Possible Duplicate:
How should I use quotation marks in sections of multi-line dialogue?
Why aren't double quotes always closed?

In some books I've read, the ending quote will be omitted if the paragraph ends with the character's line. Is this correct? If it is correct, in what cases is it correct?

  • 4
    That’s right. You do omit the end quotation mark at the end of a paragraph if the quotation does not end there but continues in the paragraph immediately following. Otherwise you cannot distinguish between two paragraphs each from different speakers versus two paragraphs both from the same speaker. See how that works? However, you always start a new paragraph with a quotation mark as required.
    – tchrist
    Jun 8, 2012 at 0:25
  • I think it is not 'proper grammar', since it is typography, not exactly grammar then :o)
    – cedbeu
    Jun 8, 2012 at 1:24
  • Really? Punctuation isn't grammar?
    – J.R.
    Jun 8, 2012 at 2:16
  • 1
    @tchrist, you should post your comment as an answer. It gives the reason why you do this.
    – JLG
    Jun 8, 2012 at 3:49
  • @J.R. indeed, punctuation is not grammar ... 'Punctuation' is a set of signs, just like 'alphabet' is. Thus, like alphabet is ruled by lexicon, syntax, morphology and typography, punctuation is ruled by lexicon (sometimes in some languages), syntax, morphology and typography. Here, the rule is a graphical arrangement, a visual sugar, and has strictly no incidence on the grammaticality. Then it's typography, and not grammar, definitely.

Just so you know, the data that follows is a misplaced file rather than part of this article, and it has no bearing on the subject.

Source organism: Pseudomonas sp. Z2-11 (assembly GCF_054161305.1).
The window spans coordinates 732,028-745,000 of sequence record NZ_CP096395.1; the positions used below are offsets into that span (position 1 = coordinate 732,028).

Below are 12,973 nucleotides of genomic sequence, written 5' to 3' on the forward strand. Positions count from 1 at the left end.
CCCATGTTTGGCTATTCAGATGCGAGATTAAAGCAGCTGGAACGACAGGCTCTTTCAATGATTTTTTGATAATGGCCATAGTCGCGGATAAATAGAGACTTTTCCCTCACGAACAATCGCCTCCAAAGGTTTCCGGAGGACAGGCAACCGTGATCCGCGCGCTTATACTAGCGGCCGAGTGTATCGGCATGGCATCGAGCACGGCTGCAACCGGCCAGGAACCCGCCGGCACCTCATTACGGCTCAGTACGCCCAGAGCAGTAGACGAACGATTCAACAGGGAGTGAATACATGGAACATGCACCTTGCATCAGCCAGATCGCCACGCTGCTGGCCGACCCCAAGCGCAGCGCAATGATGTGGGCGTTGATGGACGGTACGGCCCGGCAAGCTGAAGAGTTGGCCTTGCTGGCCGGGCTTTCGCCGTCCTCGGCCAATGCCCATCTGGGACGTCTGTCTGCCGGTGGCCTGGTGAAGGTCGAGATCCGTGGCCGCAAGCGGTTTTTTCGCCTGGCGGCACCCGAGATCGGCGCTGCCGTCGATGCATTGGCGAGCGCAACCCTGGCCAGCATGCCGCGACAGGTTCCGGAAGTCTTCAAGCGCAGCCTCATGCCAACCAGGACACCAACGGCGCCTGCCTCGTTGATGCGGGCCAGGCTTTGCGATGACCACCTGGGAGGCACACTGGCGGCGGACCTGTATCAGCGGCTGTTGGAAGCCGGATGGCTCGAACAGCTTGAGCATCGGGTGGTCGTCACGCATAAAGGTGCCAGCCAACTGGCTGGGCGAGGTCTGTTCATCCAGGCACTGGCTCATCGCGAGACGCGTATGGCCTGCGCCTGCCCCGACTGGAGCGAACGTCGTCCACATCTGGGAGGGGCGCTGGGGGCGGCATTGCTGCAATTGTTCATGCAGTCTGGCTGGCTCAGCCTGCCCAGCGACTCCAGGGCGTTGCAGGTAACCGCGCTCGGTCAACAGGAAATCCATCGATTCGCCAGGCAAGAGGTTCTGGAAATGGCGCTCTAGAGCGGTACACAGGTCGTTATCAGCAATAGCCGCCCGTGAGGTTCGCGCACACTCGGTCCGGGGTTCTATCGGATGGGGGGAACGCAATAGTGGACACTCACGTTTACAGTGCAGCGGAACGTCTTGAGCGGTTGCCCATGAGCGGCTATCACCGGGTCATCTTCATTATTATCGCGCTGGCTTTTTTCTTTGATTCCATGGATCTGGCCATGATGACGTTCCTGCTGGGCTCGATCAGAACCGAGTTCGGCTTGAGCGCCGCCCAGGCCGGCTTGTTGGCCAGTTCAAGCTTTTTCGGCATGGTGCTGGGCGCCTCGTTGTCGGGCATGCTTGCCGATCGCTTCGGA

– cedbeu
    Jun 12, 2012 at 14:08

1 Answer 1


Some conventions call for the omission of a closing quotation mark if the dialog or quotation extends to another paragraph.

For example, if I were quoting the Gettysburg Address, I might punctuate it like so:

"Four score and seven years ago our fathers brought forth on this continent a new nation, conceived in liberty, and dedicated to the proposition that all men are created equal.

"Now we are engaged in a great civil war, testing whether that nation, or any nation, so conceived and so dedicated, can long endure. We are met on a great battle-field of that war. We have come to dedicate a portion of that field, as a final resting place for those who here gave their lives that that nation might live. It is altogether fitting and proper that we should do this.

"But, in a larger sense, we can not dedicate, we can not consecrate, we can not hallow this ground. The brave men, living and dead, who struggled here, have consecrated it, far above our poor power to add or detract. The world will little note, nor long remember what we say here, but it can never forget what they did here. It is for us the living, rather, to be dedicated here to the unfinished work which they who fought here have thus far so nobly advanced. It is rather for us to be here dedicated to the great task remaining before us—that from these honored dead we take increased devotion to that cause for which they gave the last full measure of devotion—that we here highly resolve that these dead shall not have died in vain—that this nation, under God, shall have a new birth of freedom—and that government of the people, by the people, for the people, shall not perish from the earth."

Not the answer you're looking for? Browse other questions tagged or ask your own question.